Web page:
Darlene Sybert (c557506@SHOWME.MISSOURI.EDU)
Tue, 6 Aug 1996 19:06:02 -0500

On Tue, 6 Aug 1996, Michael Hamende wrote:
> "... full of practical wisdom that has proven
> to be true over the ages."
> Whoa, this part I disagree with. I think the Bible is one of the most
> significant books ever written. But I find it to be full of myths and
> metaphors that in many cases are much more powerful than any truth we
> could make up.

Exactly, my point...we remember the myths and the truths of the
parables because they are stories. Are they true...well the
informating ideas behind them are true as life soon proves to
us...and this is what I mean about practical wisdom.
This is getting a little far from our subject, but religions
would not survive and attract millions of people if there were
not some truth involved. It's because man must find a way
to express the inexpressible that myths, legends and
so forth exist at all.
Myths were believed too at one time, and I have doubt there
is a kernal of truth in every one. I don't believe people
were any more gullible (or less) 2000 years ago than they are

As far as truths in religious texts are concerned, I'm talking about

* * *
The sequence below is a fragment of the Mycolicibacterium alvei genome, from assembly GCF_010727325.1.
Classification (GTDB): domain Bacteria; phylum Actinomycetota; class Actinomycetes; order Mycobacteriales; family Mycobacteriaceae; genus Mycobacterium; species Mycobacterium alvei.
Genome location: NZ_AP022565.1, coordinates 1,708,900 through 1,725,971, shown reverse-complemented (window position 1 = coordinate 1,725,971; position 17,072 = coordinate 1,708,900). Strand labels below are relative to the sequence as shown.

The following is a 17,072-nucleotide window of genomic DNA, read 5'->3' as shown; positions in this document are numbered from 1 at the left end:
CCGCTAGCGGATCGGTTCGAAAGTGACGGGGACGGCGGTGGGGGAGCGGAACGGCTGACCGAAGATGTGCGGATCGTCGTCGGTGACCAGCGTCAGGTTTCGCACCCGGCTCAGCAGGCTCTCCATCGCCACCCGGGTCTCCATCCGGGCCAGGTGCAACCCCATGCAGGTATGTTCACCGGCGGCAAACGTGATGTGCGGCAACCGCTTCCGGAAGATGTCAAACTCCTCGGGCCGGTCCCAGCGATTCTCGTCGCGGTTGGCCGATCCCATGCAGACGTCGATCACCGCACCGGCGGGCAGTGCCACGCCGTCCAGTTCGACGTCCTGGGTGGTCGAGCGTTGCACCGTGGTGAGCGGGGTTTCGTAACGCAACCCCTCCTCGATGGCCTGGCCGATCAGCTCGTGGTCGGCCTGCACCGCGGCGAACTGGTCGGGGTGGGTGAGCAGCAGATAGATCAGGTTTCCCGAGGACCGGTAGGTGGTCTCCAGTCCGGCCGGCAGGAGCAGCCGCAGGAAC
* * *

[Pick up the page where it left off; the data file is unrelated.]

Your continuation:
truths like the following:

Fools despise wisdom and instruction.

The waywardness of the naive shall kill them.

Go to the ant, O sluggard. Observe her ways and be wise, which
having no chief, office or ruler prepares her food n the summer
And gathers her provision in the harvest.

A gentle answer turns away wrath>

Whether one even knows where these came from, that person can recognize
the "truth" of the statement.
And, hey, classic comics DO tell the story... :)

Darlene Sybert
University of Missouri at Columbia (English)
A thing of beauty is a joy for ever:
It's loveliness increases; it will never
Pass into nothingness; but still will keep
A bower quiet for us, and a sleep
Full of sweet dreams, and health, and quiet breathing.
-John Keats "Endymion"